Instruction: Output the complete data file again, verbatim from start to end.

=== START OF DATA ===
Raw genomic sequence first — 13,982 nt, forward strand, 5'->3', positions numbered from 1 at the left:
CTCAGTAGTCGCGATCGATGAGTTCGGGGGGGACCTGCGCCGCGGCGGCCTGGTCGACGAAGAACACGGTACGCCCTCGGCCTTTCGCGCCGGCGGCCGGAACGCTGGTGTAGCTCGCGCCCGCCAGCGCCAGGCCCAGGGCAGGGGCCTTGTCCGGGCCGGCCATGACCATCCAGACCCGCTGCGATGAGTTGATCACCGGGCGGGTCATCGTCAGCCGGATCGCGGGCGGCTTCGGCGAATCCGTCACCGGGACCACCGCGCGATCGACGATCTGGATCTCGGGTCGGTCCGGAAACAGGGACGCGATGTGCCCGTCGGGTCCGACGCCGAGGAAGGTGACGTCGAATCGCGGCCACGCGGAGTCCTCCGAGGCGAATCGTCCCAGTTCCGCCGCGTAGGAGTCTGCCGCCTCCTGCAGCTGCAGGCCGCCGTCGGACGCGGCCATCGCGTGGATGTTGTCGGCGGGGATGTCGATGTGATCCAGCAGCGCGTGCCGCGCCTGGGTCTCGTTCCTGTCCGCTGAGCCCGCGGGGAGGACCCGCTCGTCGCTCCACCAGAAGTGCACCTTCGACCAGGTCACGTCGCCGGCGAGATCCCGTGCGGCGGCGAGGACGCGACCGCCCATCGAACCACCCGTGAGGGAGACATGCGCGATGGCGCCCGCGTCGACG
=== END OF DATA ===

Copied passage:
Raw genomic sequence first — 13,982 nt, forward strand, 5'->3', positions numbered from 1 at the left:
CTCAGTAGTCGCGATCGATGAGTTCGGGGGGGACCTGCGCCGCGGCGGCCTGGTCGACGAAGAACACGGTACGCCCTCGGCCTTTCGCGCCGGCGGCCGGAACGCTGGTGTAGCTCGCGCCCGCCAGCGCCAGGCCCAGGGCAGGGGCCTTGTCCGGGCCGGCCATGACCATCCAGACCCGCTGCGATGAGTTGATCACCGGGCGGGTCATCGTCAGCCGGATCGCGGGCGGCTTCGGCGAATCCGTCACCGGGACCACCGCGCGATCGACGATCTGGATCTCGGGTCGGTCCGGAAACAGGGACGCGATGTGCCCGTCGGGTCCGACGCCGAGGAAGGTGACGTCGAATCGCGGCCACGCGGAGTCCTCCGAGGCGAATCGTCCCAGTTCCGCCGCGTAGGAGTCTGCCGCCTCCTGCAGCTGCAGGCCGCCGTCGGACGCGGCCATCGCGTGGATGTTGTCGGCGGGGATGTCGATGTGATCCAGCAGCGCGTGCCGCGCCTGGGTCTCGTTCCTGTCCGCTGAGCCCGCGGGGAGGACCCGCTCGTCGCTCCACCAGAAGTGCACCTTCGACCAGGTCACGTCGCCGGCGAGATCCCGTGCGGCGGCGAGGACGCGACCGCCCATCGAACCACCCGTGAGGGAGACATGCGCGATGGCGCCCGCGTCGACG